Extremist or psychotic killer?

What will those assessing Anders Behring Breivik probably be looking for? His lawyer has suggested that he's insane, and that he was on drugs. But then, he hasn't many alternatives in trying to defend the indefensible.

Drugs might render you calm, but would not enable you to plan so deviously for so long, or to pull off such a complex set of actions so successfully. A psychotic killer would usually be more disorganised, less groomed and usually does not appear so darn satisfied after acting violently.

The degree of mental disturbance
The primary issue will be to decide whether his state of mind, at the time of trial, during the attacks and preceding them, represents a serious degree of mental disturbance, whatever precise diagnosis is made. Whatever diagnosis might eventually be made is essentially irrelevant. It's the degree of impairment that matters.

There are extremists with religious or political views that go far beyond those held by most people, and which absorb them to the exclusion of almost everything else. But they've not lost touch with reality, and would be considered eccentric and obsessed rather than psychotic. They usually would be content to ruminate on their views, rather than to take direct and destructive action to try to implement them.

His claim to be part of a group with other branches, even in Norway, sounds unlikely. He appears to be a typical loner, prickly, narcissist and actually not wanting the company of others. His thoughts as expressed in his manifesto are needlessly complicated, grandiose, and unconvincing, except to himself. We've not heard of him having formed any genuine or lasting personal relationships with anyone, typical of people who commit such atrocities, who tend to be solitary or members of a small group sharing their beliefs. (Remember the Unabomber in America , and the Oklahoma Bomber, Timothy McVeigh).

Fantasy world
He was a fantasist, as shown by the pictures he posted of his various costumes, depicting him in various roles he never genuinely held in life, and wearing a range of medals presumably he awarded to himself.  His lawyer has said he took some kind of drugs, unspecified, before the attacks, to make himself strong and alert. Perhaps amphetamines. Unlike some jurisdictions, Norway is sensible enough to make it clear that intoxication with any drug taken voluntarily, in no way diminishes one's responsibility for one's deeds.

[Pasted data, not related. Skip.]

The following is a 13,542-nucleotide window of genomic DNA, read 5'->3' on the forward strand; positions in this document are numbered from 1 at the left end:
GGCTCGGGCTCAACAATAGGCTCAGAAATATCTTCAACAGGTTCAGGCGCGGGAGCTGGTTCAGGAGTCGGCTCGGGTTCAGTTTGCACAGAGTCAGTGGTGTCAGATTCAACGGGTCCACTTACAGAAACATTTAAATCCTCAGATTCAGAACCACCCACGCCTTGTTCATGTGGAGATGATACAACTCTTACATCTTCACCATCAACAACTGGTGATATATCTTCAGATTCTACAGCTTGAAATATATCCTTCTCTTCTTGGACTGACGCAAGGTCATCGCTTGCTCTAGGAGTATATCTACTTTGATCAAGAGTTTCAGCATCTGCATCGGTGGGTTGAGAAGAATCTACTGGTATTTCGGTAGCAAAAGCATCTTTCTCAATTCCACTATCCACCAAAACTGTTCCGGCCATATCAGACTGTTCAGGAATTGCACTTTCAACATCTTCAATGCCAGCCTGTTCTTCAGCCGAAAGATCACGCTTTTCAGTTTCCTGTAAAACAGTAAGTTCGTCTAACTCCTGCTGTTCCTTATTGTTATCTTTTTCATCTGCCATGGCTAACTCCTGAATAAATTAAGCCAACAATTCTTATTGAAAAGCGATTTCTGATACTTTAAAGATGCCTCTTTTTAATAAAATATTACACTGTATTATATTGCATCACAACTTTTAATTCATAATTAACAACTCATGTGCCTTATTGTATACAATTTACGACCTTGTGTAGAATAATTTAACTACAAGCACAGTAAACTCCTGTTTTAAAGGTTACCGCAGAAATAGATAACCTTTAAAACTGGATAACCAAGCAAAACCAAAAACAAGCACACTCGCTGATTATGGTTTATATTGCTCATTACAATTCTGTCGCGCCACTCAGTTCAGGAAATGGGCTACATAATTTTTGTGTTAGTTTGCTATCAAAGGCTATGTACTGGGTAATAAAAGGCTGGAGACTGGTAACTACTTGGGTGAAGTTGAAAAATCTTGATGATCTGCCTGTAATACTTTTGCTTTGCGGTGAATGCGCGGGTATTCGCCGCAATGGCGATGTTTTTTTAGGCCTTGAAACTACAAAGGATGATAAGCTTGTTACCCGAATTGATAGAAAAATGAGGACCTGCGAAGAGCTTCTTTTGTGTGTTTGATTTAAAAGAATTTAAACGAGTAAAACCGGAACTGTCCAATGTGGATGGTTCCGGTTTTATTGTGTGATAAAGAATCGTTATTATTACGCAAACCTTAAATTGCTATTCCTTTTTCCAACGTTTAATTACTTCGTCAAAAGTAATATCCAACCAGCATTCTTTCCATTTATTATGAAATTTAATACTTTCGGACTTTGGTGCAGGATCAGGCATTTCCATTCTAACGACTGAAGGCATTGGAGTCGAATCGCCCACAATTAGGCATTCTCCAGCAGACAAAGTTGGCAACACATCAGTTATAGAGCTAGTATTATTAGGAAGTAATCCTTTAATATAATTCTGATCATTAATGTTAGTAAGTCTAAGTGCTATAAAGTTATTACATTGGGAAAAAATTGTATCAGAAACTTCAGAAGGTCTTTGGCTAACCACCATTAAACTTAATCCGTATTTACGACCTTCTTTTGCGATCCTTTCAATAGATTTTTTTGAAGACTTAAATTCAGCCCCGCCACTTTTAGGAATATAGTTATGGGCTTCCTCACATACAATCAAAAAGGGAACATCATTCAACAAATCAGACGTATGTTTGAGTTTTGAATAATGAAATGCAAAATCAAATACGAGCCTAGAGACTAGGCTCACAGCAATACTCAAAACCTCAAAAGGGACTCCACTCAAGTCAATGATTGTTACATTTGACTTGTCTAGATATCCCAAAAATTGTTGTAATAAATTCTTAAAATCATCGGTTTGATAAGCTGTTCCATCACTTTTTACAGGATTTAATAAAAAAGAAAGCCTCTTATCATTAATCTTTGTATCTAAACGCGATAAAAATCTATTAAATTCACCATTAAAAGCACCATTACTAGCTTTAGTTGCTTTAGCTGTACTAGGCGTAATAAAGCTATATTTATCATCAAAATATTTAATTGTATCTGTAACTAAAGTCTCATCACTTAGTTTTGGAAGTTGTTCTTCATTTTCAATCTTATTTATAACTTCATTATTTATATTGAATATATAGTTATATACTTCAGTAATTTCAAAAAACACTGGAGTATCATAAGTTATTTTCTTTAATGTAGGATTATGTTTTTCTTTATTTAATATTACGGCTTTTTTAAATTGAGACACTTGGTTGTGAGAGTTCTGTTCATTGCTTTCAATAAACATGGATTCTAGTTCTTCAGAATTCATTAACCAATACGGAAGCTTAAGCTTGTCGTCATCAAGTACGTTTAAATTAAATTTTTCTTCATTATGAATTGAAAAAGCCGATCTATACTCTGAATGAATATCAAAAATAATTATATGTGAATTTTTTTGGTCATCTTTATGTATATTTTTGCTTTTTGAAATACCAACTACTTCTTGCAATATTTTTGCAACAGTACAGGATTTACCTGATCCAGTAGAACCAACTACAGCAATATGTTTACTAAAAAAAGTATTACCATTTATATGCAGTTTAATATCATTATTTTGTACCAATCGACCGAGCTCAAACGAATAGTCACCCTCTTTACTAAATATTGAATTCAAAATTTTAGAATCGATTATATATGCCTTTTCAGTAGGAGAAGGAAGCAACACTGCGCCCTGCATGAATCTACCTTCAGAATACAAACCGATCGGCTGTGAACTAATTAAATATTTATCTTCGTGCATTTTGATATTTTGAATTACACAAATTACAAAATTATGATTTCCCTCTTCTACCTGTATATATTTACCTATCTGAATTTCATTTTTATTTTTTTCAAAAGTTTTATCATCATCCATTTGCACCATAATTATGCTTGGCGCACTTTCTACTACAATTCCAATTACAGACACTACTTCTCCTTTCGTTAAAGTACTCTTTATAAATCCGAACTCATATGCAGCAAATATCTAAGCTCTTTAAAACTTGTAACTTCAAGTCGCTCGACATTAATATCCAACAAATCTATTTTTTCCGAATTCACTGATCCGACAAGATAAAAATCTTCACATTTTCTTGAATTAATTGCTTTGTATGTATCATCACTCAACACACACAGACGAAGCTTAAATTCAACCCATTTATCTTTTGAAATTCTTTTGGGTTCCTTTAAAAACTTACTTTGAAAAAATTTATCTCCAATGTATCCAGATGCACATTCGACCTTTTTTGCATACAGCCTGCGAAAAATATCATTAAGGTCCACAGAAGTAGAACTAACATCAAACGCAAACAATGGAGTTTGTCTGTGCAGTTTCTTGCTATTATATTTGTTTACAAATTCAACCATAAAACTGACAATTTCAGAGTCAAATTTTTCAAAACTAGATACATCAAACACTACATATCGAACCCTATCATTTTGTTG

Back in 1999, the trial of the "Nail Bomber" of London, David Copeland, showed his hatred towards black and gay communities, and he was eventually diagnosed as suffering paranoid schizophrenia. Mentally ill people, including schizophrenics, and even paranoid schizophrenics, are actually very rarely a danger to others rather than to themselves, but this can occur. Only a period of skilled observation and long interviews with Breivik will reveal whether he shows any other of the typical features of such a disorder. There might be a delusional disorder, or a paranoid psychosis.

The fact that he planned and prepared for his addled apocalypse for so many years does not suggest the presence of a severe, incapacitating or progressive psychotic or other illness over this period of time. He doesn't seem to have been impaired in any way, and indeed seems to have outsmarted the local and national police, and was able to shoot and kill for some 90 minutes before he was stopped.

He set up front companies and rented a farm, so he could get the large quantities of fertiliser he needed for his bombs. He may have joined a gun club six years ago to enhance his chances of getting the guns he needed for his task, though it's not yet clear how he obtained his guns and ammunition, but this must have been gradually done.

But it's really not the court's task to find a diagnosis for any clinical reasons. The only legally relevant issue will be whether at the time of preparing for and carrying out the attacks, he was sufficiently mentally impaired as to not be criminally responsible for his acts. On the face of it, and with the information available so far, it appears unlikely that he was thus impaired.

You can hold any daft or incomprehensible views you wish, so long as you can tell right from wrong, and can control your actions so as to avoid doing wrong. His precautions tend to prove that he was well aware that what he was doing was wrong in the view of society and the law, and it's utterly irrelevant whether he considered the actions justified or even necessary. He showed excellent control of his actions and decisions throughout the relevant period. Unless most unexpected evidence turns up, I see it as highly unlikely that he should be found not guilty by reason of insanity. Of course such a verdict might sometimes be considered politically expedient, but that is another matter.

(Professor M.A. Simpson, Health24, August 2011)



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